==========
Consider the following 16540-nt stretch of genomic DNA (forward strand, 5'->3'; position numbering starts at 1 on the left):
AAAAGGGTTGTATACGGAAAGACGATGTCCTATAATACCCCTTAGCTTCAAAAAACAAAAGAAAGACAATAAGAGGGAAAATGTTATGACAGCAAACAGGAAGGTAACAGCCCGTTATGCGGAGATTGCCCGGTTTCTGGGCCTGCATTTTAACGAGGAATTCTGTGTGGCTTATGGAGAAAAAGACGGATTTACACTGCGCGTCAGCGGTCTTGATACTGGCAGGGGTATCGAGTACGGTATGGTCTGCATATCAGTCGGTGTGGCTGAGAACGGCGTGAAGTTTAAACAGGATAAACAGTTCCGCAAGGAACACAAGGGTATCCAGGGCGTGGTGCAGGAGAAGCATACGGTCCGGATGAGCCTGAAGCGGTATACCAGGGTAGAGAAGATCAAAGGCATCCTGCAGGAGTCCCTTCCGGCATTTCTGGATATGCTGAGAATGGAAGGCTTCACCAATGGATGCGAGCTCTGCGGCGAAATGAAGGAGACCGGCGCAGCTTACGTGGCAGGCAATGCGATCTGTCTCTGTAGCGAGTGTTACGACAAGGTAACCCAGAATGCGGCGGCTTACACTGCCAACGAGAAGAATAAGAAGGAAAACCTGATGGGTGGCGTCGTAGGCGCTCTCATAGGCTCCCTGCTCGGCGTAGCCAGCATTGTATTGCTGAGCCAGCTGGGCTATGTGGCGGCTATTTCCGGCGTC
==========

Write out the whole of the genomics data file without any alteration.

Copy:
Consider the following 16540-nt stretch of genomic DNA (forward strand, 5'->3'; position numbering starts at 1 on the left):
AAAAGGGTTGTATACGGAAAGACGATGTCCTATAATACCCCTTAGCTTCAAAAAACAAAAGAAAGACAATAAGAGGGAAAATGTTATGACAGCAAACAGGAAGGTAACAGCCCGTTATGCGGAGATTGCCCGGTTTCTGGGCCTGCATTTTAACGAGGAATTCTGTGTGGCTTATGGAGAAAAAGACGGATTTACACTGCGCGTCAGCGGTCTTGATACTGGCAGGGGTATCGAGTACGGTATGGTCTGCATATCAGTCGGTGTGGCTGAGAACGGCGTGAAGTTTAAACAGGATAAACAGTTCCGCAAGGAACACAAGGGTATCCAGGGCGTGGTGCAGGAGAAGCATACGGTCCGGATGAGCCTGAAGCGGTATACCAGGGTAGAGAAGATCAAAGGCATCCTGCAGGAGTCCCTTCCGGCATTTCTGGATATGCTGAGAATGGAAGGCTTCACCAATGGATGCGAGCTCTGCGGCGAAATGAAGGAGACCGGCGCAGCTTACGTGGCAGGCAATGCGATCTGTCTCTGTAGCGAGTGTTACGACAAGGTAACCCAGAATGCGGCGGCTTACACTGCCAACGAGAAGAATAAGAAGGAAAACCTGATGGGTGGCGTCGTAGGCGCTCTCATAGGCTCCCTGCTCGGCGTAGCCAGCATTGTATTGCTGAGCCAGCTGGGCTATGTGGCGGCTATTTCCGGCGTC